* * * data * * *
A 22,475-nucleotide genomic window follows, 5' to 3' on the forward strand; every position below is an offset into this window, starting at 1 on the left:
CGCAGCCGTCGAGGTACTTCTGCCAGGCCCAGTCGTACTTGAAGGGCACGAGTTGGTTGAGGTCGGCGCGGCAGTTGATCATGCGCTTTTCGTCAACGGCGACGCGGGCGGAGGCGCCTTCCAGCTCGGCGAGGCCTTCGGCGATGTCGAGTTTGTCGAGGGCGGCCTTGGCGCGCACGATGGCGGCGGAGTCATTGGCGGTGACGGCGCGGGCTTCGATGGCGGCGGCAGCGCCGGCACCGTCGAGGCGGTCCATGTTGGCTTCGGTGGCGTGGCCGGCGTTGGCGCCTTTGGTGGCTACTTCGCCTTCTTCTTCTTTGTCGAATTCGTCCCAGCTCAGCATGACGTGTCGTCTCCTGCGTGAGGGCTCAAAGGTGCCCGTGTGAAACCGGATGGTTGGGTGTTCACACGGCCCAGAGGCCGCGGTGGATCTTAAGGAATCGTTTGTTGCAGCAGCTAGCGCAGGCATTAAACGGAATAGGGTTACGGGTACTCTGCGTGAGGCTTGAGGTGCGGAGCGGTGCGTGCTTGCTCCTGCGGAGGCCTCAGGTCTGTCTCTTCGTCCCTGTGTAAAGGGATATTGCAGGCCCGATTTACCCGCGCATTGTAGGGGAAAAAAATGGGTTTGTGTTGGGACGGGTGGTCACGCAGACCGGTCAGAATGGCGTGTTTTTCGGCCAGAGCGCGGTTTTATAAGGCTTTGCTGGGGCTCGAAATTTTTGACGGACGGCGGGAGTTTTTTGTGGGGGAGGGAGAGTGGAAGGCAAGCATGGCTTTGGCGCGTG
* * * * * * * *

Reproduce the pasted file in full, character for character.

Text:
A 22,475-nucleotide genomic window follows, 5' to 3' on the forward strand; every position below is an offset into this window, starting at 1 on the left:
CGCAGCCGTCGAGGTACTTCTGCCAGGCCCAGTCGTACTTGAAGGGCACGAGTTGGTTGAGGTCGGCGCGGCAGTTGATCATGCGCTTTTCGTCAACGGCGACGCGGGCGGAGGCGCCTTCCAGCTCGGCGAGGCCTTCGGCGATGTCGAGTTTGTCGAGGGCGGCCTTGGCGCGCACGATGGCGGCGGAGTCATTGGCGGTGACGGCGCGGGCTTCGATGGCGGCGGCAGCGCCGGCACCGTCGAGGCGGTCCATGTTGGCTTCGGTGGCGTGGCCGGCGTTGGCGCCTTTGGTGGCTACTTCGCCTTCTTCTTCTTTGTCGAATTCGTCCCAGCTCAGCATGACGTGTCGTCTCCTGCGTGAGGGCTCAAAGGTGCCCGTGTGAAACCGGATGGTTGGGTGTTCACACGGCCCAGAGGCCGCGGTGGATCTTAAGGAATCGTTTGTTGCAGCAGCTAGCGCAGGCATTAAACGGAATAGGGTTACGGGTACTCTGCGTGAGGCTTGAGGTGCGGAGCGGTGCGTGCTTGCTCCTGCGGAGGCCTCAGGTCTGTCTCTTCGTCCCTGTGTAAAGGGATATTGCAGGCCCGATTTACCCGCGCATTGTAGGGGAAAAAAATGGGTTTGTGTTGGGACGGGTGGTCACGCAGACCGGTCAGAATGGCGTGTTTTTCGGCCAGAGCGCGGTTTTATAAGGCTTTGCTGGGGCTCGAAATTTTTGACGGACGGCGGGAGTTTTTTGTGGGGGAGGGAGAGTGGAAGGCAAGCATGGCTTTGGCGCGTG